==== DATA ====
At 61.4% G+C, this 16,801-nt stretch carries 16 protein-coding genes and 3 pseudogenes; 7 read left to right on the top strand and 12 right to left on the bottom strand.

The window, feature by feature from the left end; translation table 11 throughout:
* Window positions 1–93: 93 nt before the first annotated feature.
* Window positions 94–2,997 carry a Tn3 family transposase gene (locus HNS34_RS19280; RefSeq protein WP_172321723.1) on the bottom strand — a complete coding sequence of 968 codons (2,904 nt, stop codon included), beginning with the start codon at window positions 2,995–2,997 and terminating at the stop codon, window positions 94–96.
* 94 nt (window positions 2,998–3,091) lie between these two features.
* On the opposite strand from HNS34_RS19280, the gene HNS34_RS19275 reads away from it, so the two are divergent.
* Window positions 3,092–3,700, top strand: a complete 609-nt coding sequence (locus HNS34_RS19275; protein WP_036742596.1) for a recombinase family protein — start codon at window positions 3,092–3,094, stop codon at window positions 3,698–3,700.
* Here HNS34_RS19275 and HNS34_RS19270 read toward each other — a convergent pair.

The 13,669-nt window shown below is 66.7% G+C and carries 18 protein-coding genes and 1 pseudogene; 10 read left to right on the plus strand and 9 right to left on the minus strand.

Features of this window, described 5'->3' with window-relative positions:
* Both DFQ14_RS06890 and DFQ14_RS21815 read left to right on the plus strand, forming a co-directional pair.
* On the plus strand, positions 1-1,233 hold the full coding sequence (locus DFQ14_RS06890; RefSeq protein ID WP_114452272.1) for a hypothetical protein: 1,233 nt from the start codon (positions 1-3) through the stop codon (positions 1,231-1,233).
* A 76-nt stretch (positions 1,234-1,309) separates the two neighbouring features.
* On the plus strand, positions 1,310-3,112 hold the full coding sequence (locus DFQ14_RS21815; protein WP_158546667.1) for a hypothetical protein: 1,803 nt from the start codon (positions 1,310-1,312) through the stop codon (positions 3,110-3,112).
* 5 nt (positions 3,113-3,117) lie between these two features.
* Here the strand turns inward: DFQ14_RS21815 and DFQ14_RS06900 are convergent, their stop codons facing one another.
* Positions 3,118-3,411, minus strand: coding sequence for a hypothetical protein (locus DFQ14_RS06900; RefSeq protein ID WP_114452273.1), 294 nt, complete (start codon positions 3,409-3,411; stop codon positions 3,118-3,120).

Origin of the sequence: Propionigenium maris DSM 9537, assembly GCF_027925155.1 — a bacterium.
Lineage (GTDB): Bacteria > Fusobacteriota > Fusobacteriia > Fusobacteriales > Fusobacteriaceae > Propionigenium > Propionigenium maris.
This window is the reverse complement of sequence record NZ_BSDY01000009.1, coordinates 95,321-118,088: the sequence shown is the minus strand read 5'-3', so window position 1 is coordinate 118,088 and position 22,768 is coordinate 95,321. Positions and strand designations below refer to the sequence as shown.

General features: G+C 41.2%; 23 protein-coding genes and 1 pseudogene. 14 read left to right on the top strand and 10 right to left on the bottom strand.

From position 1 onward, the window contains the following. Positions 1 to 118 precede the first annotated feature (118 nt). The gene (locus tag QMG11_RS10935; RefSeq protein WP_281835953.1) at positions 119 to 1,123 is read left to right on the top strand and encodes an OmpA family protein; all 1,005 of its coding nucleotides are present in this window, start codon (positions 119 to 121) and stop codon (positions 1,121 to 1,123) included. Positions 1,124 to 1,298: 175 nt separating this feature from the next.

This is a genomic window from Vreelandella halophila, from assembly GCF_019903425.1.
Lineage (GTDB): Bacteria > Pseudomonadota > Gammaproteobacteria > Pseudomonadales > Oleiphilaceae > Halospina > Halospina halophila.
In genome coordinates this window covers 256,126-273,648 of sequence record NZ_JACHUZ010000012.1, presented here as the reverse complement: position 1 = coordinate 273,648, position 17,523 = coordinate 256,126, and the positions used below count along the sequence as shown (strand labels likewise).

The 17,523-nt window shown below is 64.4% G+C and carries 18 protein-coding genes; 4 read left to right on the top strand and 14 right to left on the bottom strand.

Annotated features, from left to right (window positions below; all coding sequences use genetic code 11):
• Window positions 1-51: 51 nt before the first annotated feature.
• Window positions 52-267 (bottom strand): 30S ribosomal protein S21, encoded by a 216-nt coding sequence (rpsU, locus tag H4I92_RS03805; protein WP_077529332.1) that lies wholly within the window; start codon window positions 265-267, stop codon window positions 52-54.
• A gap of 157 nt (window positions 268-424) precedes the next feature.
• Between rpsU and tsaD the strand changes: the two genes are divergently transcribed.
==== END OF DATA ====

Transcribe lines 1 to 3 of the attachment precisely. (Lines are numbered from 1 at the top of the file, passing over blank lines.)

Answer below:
At 61.4% G+C, this 16,801-nt stretch carries 16 protein-coding genes and 3 pseudogenes; 7 read left to right on the top strand and 12 right to left on the bottom strand.

The window, feature by feature from the left end; translation table 11 throughout:
* Window positions 1–93: 93 nt before the first annotated feature.